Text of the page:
We worked out first thing in the morning (Which I will post for this week’s Work-It Wednesday!), had a delicious buffet breakfast and were ready to go on the Denali Tundra Wilderness bus tour!
Our travels inside Denali National Park captured just how vast Alaska is. Pictures cannot do it justice and I’m surely not descriptive enough to have my words paint you a picture, but my god, everything is so far away. The visibility is great and you can see so much and so far that your mind can’t even quantify it. The valleys and meadows are massive, the huge rushing rivers only look like little capillaries and brooks. The gigantic, 1,800 pound moose, which appear to be just outside the bus window, are hardly visible unless you have a camera with 15x Optical Zoom.
Here is an example of being zoomed out and zoomed in as far as I could. Surely enough, there’s nearly a 2,000 pound majestic creature sitting in the brush.
T wishing he was R. Kelly. Don’t worry, those little foothills you see in the back are only like 3,000 ft high. Compare that to Denali’s 20,320 ft and try not to shit your pants.
The park is 6 million acres. Which is about 9,500 square miles. Which is bigger than New Hampshire (9,351 sq miles), and almost as big as Massachusetts (10,555 sq miles). A quote I heard and loved was, “The bear you don’t see might be a bear that’s never seen a human. And that’s only possible in a place this large and wild.”
One of my favorite shots that I captured. Denali and a grizzly.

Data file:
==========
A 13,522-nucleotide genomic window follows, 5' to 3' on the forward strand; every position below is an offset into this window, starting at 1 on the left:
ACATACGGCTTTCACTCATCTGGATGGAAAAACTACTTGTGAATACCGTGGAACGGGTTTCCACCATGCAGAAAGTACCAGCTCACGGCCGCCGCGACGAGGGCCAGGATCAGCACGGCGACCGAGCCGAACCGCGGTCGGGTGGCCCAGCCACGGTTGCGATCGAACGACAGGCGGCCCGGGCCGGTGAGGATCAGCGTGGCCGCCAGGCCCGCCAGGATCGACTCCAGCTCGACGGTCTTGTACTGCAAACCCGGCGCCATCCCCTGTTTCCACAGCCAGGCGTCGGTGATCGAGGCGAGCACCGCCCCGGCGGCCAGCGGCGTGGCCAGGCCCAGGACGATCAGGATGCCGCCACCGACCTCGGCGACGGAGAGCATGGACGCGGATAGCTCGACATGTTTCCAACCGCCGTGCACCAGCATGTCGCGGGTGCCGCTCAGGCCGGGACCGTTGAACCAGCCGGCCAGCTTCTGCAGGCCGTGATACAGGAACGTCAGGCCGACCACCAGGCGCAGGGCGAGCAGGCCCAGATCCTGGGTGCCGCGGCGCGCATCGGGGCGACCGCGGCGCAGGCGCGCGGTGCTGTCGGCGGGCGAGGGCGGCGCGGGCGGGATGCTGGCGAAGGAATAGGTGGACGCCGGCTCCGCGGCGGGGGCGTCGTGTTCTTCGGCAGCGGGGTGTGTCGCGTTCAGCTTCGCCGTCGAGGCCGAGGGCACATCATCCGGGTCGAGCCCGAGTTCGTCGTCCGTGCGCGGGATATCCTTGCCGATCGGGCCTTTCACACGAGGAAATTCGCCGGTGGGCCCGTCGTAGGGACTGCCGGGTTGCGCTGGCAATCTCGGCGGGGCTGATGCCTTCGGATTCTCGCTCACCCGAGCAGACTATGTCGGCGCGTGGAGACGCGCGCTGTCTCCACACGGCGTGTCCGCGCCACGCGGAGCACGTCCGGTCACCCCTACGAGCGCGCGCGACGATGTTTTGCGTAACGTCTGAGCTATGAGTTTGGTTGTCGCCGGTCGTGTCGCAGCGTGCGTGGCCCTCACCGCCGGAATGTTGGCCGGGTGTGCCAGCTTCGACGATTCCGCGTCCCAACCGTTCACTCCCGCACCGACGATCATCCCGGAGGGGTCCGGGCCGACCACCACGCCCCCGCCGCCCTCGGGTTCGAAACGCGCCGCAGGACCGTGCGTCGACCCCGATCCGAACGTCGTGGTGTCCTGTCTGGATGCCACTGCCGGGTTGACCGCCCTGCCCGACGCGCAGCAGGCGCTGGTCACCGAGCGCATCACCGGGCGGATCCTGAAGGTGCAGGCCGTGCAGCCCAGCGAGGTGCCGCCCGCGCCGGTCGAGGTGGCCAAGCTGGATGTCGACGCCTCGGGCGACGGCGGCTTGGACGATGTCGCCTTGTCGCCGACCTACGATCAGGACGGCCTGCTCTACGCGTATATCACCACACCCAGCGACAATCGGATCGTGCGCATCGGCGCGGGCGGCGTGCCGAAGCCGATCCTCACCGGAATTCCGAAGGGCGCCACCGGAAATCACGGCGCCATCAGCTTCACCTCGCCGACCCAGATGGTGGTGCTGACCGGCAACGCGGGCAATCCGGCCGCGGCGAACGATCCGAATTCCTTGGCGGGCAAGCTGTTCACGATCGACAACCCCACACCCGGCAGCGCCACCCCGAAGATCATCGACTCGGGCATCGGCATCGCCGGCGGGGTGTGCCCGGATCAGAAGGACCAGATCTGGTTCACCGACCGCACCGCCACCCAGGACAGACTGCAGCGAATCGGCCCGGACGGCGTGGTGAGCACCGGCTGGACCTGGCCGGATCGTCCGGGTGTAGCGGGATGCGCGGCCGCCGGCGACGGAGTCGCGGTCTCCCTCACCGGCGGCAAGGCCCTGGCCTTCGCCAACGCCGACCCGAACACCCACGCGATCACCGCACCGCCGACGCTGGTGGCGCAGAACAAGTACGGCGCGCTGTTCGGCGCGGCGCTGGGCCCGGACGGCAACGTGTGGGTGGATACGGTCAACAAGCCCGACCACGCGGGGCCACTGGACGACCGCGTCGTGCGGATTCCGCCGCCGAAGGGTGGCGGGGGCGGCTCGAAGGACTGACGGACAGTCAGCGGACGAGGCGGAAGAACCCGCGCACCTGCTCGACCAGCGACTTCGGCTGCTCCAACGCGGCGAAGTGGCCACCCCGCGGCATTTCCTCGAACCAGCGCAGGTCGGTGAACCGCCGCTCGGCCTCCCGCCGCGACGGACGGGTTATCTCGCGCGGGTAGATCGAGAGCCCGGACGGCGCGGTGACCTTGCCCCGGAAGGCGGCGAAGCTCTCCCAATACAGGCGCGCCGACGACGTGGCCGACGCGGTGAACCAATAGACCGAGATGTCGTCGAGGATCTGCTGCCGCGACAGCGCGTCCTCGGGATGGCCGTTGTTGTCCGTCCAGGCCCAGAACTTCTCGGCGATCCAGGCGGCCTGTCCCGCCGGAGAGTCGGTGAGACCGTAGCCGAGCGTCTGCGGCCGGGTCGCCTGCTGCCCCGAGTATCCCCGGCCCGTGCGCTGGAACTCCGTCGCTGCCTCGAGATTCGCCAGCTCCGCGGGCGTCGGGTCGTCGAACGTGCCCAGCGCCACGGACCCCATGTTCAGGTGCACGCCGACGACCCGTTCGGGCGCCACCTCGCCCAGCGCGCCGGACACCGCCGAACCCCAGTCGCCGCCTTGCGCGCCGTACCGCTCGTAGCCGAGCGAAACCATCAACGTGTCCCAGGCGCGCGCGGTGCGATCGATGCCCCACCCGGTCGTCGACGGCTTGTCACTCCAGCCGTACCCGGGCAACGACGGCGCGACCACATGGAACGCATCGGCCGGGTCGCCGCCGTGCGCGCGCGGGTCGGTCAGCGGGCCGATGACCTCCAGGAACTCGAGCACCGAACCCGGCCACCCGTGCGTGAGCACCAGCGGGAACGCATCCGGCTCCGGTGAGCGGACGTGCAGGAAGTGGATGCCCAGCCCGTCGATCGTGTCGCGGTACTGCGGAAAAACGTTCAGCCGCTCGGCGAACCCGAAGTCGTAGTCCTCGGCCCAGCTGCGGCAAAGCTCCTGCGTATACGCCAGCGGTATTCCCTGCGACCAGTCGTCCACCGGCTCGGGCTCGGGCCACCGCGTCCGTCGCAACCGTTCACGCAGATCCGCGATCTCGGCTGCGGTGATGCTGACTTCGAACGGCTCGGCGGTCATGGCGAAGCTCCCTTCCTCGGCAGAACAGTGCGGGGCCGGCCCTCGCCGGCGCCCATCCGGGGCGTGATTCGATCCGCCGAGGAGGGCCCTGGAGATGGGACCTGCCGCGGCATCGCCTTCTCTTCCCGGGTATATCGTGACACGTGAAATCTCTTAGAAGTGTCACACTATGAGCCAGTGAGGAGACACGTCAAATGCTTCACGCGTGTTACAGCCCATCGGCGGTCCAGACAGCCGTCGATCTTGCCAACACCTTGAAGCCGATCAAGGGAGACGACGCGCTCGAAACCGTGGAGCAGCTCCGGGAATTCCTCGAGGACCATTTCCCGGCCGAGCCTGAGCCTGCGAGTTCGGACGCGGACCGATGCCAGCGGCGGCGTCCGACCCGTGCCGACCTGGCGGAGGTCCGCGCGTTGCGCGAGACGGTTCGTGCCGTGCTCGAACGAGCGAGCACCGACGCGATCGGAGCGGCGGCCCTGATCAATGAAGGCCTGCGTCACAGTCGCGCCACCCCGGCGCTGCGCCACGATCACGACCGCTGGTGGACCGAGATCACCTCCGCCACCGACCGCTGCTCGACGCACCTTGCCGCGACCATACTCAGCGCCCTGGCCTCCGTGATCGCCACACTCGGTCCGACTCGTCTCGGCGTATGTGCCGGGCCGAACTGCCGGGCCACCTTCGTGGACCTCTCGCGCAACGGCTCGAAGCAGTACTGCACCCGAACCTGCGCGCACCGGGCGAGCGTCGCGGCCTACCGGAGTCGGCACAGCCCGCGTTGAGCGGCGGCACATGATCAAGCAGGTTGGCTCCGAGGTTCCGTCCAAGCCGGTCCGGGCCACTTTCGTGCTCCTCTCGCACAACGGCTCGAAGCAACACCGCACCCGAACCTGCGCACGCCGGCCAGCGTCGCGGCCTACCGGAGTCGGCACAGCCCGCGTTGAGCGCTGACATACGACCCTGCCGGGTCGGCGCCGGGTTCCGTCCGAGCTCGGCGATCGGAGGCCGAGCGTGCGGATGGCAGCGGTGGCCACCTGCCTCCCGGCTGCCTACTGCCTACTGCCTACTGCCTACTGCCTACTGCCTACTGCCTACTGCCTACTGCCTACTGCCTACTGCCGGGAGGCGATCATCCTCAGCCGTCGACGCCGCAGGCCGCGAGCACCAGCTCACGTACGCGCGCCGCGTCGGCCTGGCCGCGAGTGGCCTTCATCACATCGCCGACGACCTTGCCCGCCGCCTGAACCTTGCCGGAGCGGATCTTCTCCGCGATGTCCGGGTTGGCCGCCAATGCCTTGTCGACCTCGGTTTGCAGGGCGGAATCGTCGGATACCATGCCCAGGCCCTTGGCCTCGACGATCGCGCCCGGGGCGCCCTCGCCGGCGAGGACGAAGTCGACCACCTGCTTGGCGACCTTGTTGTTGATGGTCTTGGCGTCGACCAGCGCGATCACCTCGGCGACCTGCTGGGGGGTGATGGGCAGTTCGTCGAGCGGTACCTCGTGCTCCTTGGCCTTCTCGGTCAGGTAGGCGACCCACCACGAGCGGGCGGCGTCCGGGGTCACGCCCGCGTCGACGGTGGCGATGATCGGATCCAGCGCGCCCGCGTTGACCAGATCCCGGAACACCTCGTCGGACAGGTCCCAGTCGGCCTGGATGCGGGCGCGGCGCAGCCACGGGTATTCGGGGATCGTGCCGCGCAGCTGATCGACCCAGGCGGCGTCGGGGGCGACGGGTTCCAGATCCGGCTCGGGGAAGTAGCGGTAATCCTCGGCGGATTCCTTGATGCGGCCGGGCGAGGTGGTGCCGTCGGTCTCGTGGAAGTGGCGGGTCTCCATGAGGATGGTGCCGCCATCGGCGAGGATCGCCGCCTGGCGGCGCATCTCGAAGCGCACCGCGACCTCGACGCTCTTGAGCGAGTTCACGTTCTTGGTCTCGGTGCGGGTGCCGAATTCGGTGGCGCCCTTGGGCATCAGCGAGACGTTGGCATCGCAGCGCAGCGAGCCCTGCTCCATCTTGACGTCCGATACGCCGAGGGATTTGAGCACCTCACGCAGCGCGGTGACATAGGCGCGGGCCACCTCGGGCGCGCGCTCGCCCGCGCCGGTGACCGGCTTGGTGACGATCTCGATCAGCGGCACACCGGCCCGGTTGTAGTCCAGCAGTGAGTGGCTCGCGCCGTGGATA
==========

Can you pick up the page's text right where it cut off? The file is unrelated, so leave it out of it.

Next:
The ecosystems are interestingly balanced as well. The snowshoe hare can reach population densities of 600 per square mile (Yes, that’s over 5.5 million bun-buns). This dense population leads to more Lynx (their main predator) and lower food sources. Therefore, the population will crash and both species rise and fall together in 8 to 11 year cycles.
The tour took about 8 hours. Packed full school bus for 8 hours? Nothing about it seemed appealing at first. To be honest, it was one of my favorite parts of the trip (I have so many favorites).
Passenger cars and buses can only access the first 15 miles of the park that is open to the general public. We traveled a full 62 miles into the park! The private access portion of the park is unpaved and only accessible by tour buses, bicycles or by foot. This keeps park attendants supervised and wild nature disruption to a minimum.
During the 8 hour tour, we saw 2 Moose, 2 Grizzly Bears, 1 Black Bear, a lot of Caribou and other wildlife like birds and squirrels. We encountered a mom and baby caribou on the road back and they didn’t want to get off the road, so we followed them for about 15 minutes.
Wet Grizzly, crossing the river (Same one that was in front of Denali)
SQUIRREL! They look different in Alaska
Probably the biggest highlight of this Tundra Wilderness Tour was we FINALLY got to see a decently clear Mt. McKinley! The temptation was really building since we only got to see bits of and pieces of it through the clouds until finally seeing the whole mountain in one large view. We were about 35 miles from the base of it, and it was breathtakingly beautiful. This is my favorite picture I took. It looks like an oil painting. This was taken at our turnaround point. Stony Dome, Mile 62.
Since the park has only one road in and out, it was the same path back. We got to see lots of additional animals, but the initial “hype” had passed and many of us took a nice little nap during a portion of the 62 miles out of the park.
Once we arrived back at Denali Princess Lodge, we grabbed pizza at the on-site restaurant. After dinner, we walked across the street to the season town and grabbed a six pack and a couple of bombers of some Alaskan craft beers and headed back to the hot tubs where we drank in open-air hot tubs overlooking the beautiful views of the Nananee River.
My SIL and Brother (J & H) and my other Brother, Hobey
This was our last full day on land. On Day 5, we boarded a glass top train and rode 300 miles south to our cruise ship.